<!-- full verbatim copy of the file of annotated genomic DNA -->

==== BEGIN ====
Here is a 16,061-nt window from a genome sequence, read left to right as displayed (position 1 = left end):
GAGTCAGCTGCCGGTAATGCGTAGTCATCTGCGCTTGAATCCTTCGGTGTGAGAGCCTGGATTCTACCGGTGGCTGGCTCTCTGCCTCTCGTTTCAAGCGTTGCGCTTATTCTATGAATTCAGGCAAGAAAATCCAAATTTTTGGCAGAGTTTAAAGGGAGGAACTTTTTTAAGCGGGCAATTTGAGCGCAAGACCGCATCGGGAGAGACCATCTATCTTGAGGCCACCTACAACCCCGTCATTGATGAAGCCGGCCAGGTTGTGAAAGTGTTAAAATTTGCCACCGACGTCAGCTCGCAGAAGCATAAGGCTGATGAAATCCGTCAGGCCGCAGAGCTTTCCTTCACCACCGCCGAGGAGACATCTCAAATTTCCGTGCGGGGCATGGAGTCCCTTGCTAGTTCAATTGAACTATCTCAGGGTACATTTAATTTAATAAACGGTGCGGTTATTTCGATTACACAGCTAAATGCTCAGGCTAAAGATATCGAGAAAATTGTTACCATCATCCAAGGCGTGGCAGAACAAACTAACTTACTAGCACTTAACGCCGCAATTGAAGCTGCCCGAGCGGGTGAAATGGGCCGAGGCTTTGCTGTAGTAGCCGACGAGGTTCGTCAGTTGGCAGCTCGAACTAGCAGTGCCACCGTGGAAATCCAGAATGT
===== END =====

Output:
Here is a 16,061-nt window from a genome sequence, read left to right as displayed (position 1 = left end):
GAGTCAGCTGCCGGTAATGCGTAGTCATCTGCGCTTGAATCCTTCGGTGTGAGAGCCTGGATTCTACCGGTGGCTGGCTCTCTGCCTCTCGTTTCAAGCGTTGCGCTTATTCTATGAATTCAGGCAAGAAAATCCAAATTTTTGGCAGAGTTTAAAGGGAGGAACTTTTTTAAGCGGGCAATTTGAGCGCAAGACCGCATCGGGAGAGACCATCTATCTTGAGGCCACCTACAACCCCGTCATTGATGAAGCCGGCCAGGTTGTGAAAGTGTTAAAATTTGCCACCGACGTCAGCTCGCAGAAGCATAAGGCTGATGAAATCCGTCAGGCCGCAGAGCTTTCCTTCACCACCGCCGAGGAGACATCTCAAATTTCCGTGCGGGGCATGGAGTCCCTTGCTAGTTCAATTGAACTATCTCAGGGTACATTTAATTTAATAAACGGTGCGGTTATTTCGATTACACAGCTAAATGCTCAGGCTAAAGATATCGAGAAAATTGTTACCATCATCCAAGGCGTGGCAGAACAAACTAACTTACTAGCACTTAACGCCGCAATTGAAGCTGCCCGAGCGGGTGAAATGGGCCGAGGCTTTGCTGTAGTAGCCGACGAGGTTCGTCAGTTGGCAGCTCGAACTAGCAGTGCCACCGTGGAAATCCAGAATGT